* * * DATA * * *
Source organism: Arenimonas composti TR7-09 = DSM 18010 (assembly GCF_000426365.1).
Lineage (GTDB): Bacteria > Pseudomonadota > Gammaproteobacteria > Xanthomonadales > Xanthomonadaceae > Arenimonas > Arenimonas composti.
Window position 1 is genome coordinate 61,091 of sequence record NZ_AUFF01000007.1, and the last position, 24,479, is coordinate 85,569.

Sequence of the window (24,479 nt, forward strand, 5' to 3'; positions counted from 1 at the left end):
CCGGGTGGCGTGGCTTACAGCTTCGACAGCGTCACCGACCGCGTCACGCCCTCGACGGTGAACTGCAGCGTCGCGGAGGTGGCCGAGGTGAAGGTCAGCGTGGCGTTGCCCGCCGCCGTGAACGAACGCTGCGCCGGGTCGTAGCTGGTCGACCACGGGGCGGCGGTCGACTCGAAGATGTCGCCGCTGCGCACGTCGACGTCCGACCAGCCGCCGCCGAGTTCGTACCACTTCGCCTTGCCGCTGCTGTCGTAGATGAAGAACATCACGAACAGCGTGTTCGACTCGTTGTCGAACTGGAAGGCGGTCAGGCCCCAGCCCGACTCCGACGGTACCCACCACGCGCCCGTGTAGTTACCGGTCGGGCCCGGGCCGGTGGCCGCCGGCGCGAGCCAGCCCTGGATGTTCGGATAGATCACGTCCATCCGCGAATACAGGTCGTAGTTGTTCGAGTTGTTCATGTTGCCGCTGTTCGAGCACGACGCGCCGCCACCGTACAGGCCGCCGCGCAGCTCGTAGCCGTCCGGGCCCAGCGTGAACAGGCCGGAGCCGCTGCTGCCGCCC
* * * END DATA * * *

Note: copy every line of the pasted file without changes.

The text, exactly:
Source organism: Arenimonas composti TR7-09 = DSM 18010 (assembly GCF_000426365.1).
Lineage (GTDB): Bacteria > Pseudomonadota > Gammaproteobacteria > Xanthomonadales > Xanthomonadaceae > Arenimonas > Arenimonas composti.
Window position 1 is genome coordinate 61,091 of sequence record NZ_AUFF01000007.1, and the last position, 24,479, is coordinate 85,569.

Sequence of the window (24,479 nt, forward strand, 5' to 3'; positions counted from 1 at the left end):
CCGGGTGGCGTGGCTTACAGCTTCGACAGCGTCACCGACCGCGTCACGCCCTCGACGGTGAACTGCAGCGTCGCGGAGGTGGCCGAGGTGAAGGTCAGCGTGGCGTTGCCCGCCGCCGTGAACGAACGCTGCGCCGGGTCGTAGCTGGTCGACCACGGGGCGGCGGTCGACTCGAAGATGTCGCCGCTGCGCACGTCGACGTCCGACCAGCCGCCGCCGAGTTCGTACCACTTCGCCTTGCCGCTGCTGTCGTAGATGAAGAACATCACGAACAGCGTGTTCGACTCGTTGTCGAACTGGAAGGCGGTCAGGCCCCAGCCCGACTCCGACGGTACCCACCACGCGCCCGTGTAGTTACCGGTCGGGCCCGGGCCGGTGGCCGCCGGCGCGAGCCAGCCCTGGATGTTCGGATAGATCACGTCCATCCGCGAATACAGGTCGTAGTTGTTCGAGTTGTTCATGTTGCCGCTGTTCGAGCACGACGCGCCGCCACCGTACAGGCCGCCGCGCAGCTCGTAGCCGTCCGGGCCCAGCGTGAACAGGCCGGAGCCGCTGCTGCCGCCC